Sarcoidosis is a rare inflammatory disease characterized by the formation of clumps of inflammatory immune cells called granulomas. These build up in different tissues and organs in the body affecting their ability to function properly. They can cause permanent damage if untreated.
Although there is currently no cure for sarcoidosis, there are several therapies that can help manage the symptoms of the condition.
Corticosteroids are commonly the first medication prescribed for sarcoidosis patients. However, some patients do not respond to these or may experience severe side effects that prevent them from taking these. In such cases, other therapies like immune-modulating therapies may help as a second-line therapy.
What are immune-modulating therapies?
Immune-modulating therapies are medications that alter the way that the immune system works.
Because sarcoidosis is associated with an overreaction of the immune system, suppressing part or all of the immune response can help manage symptoms and prevent permanent damage.
Types of immune-modulating therapies
There are different types of immune-modulating therapies that act in a variety of different ways. Non-specific therapies act by suppressing the immune system as a whole and are very effective but tend to have more side effects. Targeted therapies inhibit specific cells or proteins in the immune system and usually cause fewer side effects.
Immune-modulating therapies may be prescribed off-label to treat sarcoidosis. Some commonly used examples are discussed here.
CellCept (mycophenolate mofetil) acts by preventing the growth of immune cells such as T-cells and B-cells, which are involved in the formation of granulomas. CellCept may be particularly effective in treating neurosarcoidosis, alone or in combination with corticosteroids. The therapy may also be beneficial in ocular sarcoidosis.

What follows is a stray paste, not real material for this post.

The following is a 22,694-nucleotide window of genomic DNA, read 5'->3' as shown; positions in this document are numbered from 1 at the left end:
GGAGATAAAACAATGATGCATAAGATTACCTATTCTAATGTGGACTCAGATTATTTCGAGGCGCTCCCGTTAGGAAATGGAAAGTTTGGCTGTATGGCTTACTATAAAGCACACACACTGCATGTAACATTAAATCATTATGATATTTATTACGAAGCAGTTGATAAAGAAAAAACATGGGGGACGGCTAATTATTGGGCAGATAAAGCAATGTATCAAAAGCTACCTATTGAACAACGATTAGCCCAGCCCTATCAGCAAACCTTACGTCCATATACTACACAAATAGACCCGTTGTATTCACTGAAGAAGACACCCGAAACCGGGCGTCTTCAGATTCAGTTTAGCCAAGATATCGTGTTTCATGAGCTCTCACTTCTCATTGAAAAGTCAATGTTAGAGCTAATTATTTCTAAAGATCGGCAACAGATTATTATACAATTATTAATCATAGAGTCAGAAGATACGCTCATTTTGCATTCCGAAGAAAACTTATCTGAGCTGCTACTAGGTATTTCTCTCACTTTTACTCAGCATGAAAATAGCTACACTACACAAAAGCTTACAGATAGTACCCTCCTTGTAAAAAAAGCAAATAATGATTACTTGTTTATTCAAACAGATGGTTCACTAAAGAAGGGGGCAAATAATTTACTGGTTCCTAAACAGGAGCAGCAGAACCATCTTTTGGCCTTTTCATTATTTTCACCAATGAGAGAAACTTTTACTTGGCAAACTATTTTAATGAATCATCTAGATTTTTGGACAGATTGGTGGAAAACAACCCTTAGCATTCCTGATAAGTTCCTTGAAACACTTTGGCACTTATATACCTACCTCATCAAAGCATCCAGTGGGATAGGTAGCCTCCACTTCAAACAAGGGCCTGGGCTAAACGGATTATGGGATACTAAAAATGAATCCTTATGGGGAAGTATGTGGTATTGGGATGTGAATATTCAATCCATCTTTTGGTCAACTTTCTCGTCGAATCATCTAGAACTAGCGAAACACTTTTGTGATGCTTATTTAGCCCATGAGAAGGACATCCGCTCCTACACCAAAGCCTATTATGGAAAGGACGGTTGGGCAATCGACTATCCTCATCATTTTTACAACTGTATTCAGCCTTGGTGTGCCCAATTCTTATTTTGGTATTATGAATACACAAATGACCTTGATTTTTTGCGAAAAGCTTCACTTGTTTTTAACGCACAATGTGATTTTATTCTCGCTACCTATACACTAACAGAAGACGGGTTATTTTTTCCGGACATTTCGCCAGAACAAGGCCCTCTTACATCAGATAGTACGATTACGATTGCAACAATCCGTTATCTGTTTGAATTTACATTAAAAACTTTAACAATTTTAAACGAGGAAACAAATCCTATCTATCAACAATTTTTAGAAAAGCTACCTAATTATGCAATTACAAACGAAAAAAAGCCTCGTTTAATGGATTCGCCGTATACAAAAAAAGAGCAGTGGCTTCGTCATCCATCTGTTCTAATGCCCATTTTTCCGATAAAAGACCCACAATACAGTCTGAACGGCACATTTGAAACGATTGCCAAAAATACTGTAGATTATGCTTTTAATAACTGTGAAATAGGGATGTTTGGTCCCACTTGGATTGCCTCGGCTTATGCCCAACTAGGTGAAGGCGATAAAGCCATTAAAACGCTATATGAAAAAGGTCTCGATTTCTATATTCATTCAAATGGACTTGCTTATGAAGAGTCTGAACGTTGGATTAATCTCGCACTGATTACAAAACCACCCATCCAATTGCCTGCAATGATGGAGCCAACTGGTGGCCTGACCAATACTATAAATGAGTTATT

Anti-malarial agents such as Plaquenil (chloroquine) and Aralen (hydroxychloroquine) may also be effective in treating sarcoidosis. These are thought to act by blocking the release of cytokines or immune proteins that can trigger damage responses such as inflammation. They may also inhibit antigen presentation, a process which activates T-cells. Anti-malarials may be effective in treating cutaneous sarcoidosis, sarcoidosis-related arthritis, hypercalcemia (related to renal sarcoidosis), and neurosarcoidosis. Plaquenil may also be beneficial in treating pulmonary sarcoidosis.
Cyclosporine inhibits the production of a chemical-signaling molecule called interleukin-2 (IL-2), which is involved in T-cell signaling. IL-2 inhibition reduces the levels and activity of T-cells and therefore suppresses the immune response. Cyclosporine may be used to treat ocular sarcoidosis. It may also be used to reduce the dose of corticosteroids needed in neurosarcoidosis.
Other types of immune-modulating therapies include cytotoxic and cytostatic medications that are non-specific therapies and act to suppress the immune system as a whole, or TNF-alpha inhibitors targeted to a specific component of the immune system. Stelara (ustekinumab), which inhibits the immune proteins IL-12 and IL-23, may be prescribed, but its benefit in sarcoidosis is uncertain. Rituxan (rituximab), which can reduce levels of B-cells, may be effective in treating ocular sarcoidosis.
Immune-modulating therapies can increase the risk of infections because the immune system is less able to respond to actual threats.
The range of side effects can vary based on the type of medication, but common side effects include diarrhea and nausea. Anti-malarial medications may cause retinopathy, or damage to the retina, and lead to vision loss.
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